Friday, May 15, 2009

Act as you would like to be

Certainly if there is any worldly talent worth cultivating, it's a sense of humor. To possess a cheerful outlook may be the greatest gift of the gods, the distant second best being a taste for irony. Such temperaments allow one to step back from painful situations and view them with a little detachment. Why else do we live, concluded Jane Austen, but "to make sport for our neighbors and laugh at them in return"? To the genial-spirited anything that happens can be shrugged off as yet another part of "life's rich pageant."

But how can one acquire such an upbeat attitude? In the same way we acquire all our habits--through practice. Psychologist William James discovered that if one pretended to be happy, this "going through the motions" would by itself lead to an improved mood. In other words: Act as you would like to be. It pays to picture the sort of character you present to the world. Do you want to be regarded as a whiner, a self-pitying hypochondriac, a man without backbone, a woman without pride? We all admire those who can control themselves, who--to use cliches--look on the bright side or possess a sunny disposition. The world, it's said, may be a tragedy for those who feel, but it can be a comedy, or at least of comedy of errors, for those who think.

--Michael Dirda, Book by Book: Notes of Reading and Life


  1. I completely agree with Dirda. Maintaining a sense of humor in the face of tragedy and hard-times is a very valuable trait I inherited from my mother. Our family has been known to have some of the worst luck ever so we've had to use our brand of humor many, many times. And it's worked too. Sometimes laughter is the only thing that keeps you from crying, ya know?

    I've been meaning to read "Book by Book" for too long. I hope you're enjoying it!

  2. I am enjoying it! I read Dirda's review of Jayne Anne Phillips' Lark and Termite--one of the most thought-provoking books I've read this year--a week or so back and he was so dead-on the money I knew I had to read more than an occasional changed-upon review by him.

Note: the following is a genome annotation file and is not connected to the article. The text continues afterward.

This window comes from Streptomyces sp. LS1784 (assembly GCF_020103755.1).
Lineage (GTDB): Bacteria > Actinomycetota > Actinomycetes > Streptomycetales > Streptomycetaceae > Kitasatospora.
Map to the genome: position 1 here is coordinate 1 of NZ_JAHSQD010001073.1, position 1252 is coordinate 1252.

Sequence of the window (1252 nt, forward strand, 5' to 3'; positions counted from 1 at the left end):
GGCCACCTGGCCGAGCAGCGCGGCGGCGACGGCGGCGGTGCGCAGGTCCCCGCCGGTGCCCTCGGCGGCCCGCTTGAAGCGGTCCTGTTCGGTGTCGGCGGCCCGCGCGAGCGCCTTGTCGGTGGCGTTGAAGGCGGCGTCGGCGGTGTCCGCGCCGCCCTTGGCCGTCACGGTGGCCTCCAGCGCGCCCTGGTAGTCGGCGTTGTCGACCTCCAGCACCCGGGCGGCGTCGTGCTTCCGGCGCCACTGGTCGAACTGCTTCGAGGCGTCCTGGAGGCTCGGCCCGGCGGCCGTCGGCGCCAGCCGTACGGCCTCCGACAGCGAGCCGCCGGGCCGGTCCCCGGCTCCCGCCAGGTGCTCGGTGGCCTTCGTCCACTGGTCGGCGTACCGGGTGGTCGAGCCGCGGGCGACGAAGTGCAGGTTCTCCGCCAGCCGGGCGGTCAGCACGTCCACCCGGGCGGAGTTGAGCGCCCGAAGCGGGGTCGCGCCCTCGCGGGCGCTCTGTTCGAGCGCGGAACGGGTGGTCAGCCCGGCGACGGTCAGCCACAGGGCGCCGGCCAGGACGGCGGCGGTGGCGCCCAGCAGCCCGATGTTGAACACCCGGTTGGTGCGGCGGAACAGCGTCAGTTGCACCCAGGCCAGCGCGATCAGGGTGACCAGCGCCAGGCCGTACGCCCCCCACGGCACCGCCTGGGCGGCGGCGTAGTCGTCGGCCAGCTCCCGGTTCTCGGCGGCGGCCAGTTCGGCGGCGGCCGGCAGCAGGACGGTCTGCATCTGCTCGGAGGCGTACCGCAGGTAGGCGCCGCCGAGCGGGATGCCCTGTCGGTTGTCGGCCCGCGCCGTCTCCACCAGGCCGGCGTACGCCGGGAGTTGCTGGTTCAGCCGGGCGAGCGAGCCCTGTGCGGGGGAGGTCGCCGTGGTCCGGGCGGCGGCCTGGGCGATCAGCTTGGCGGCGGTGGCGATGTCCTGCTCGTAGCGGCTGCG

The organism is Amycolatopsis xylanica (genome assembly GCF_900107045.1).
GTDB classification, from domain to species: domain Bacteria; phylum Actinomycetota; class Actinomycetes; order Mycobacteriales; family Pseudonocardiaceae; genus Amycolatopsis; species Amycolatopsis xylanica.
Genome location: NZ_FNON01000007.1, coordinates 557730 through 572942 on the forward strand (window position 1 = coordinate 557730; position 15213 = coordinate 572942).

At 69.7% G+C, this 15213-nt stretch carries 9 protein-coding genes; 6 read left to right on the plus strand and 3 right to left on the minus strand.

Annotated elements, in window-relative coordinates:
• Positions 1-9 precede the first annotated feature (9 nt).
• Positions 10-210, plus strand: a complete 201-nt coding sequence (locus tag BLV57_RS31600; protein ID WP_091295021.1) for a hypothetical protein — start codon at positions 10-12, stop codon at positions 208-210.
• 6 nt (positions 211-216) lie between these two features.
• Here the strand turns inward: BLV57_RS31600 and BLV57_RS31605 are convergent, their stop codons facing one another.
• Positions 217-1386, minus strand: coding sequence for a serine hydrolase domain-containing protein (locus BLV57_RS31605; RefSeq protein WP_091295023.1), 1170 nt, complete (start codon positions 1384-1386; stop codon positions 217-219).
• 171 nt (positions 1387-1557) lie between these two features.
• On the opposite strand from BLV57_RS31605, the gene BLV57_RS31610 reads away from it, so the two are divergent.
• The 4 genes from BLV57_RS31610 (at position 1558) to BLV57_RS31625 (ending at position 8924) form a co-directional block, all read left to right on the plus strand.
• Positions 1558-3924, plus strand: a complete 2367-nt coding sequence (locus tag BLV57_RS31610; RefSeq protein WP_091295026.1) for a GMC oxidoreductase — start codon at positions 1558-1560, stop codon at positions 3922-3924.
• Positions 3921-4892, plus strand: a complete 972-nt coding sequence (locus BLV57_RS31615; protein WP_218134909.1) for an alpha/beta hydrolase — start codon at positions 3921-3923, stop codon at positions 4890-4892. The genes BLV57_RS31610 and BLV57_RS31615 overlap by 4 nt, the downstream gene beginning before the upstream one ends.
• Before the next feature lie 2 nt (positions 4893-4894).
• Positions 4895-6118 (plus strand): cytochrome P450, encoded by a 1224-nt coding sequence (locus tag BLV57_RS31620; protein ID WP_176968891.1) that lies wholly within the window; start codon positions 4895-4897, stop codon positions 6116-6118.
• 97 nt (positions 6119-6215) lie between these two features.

I so wish more members of my family were able to develop a sense of humor that would see them through. . .

  3. Great quote! And I agree wholeheartedly. Although I'm not an AA person, I've always liked their concept of "acting as if" -- just manifesting the outward aspects of a way you want to be in the world can sometimes push you over into that zone. Bravery, humor, good grace -- they're not always immediately forthcoming, but they can be coaxed.

    Now I want the Dirda book too. I do like him.

  4. I find that, in a crisis, geniality is harder to achieve than hysterical laughter.

  5. Dirda's my favorite paid reviewer. Bound to Please has given me more wonderful recommendations than any other single source. I think I'll have to find this one, too.

  6. I love Michael Dirda's work. He writes so joyously and knowledgeably about books that you can't help but want to read EVERYTHING he mentions. Check his Classics for Pleasure if you haven't already.


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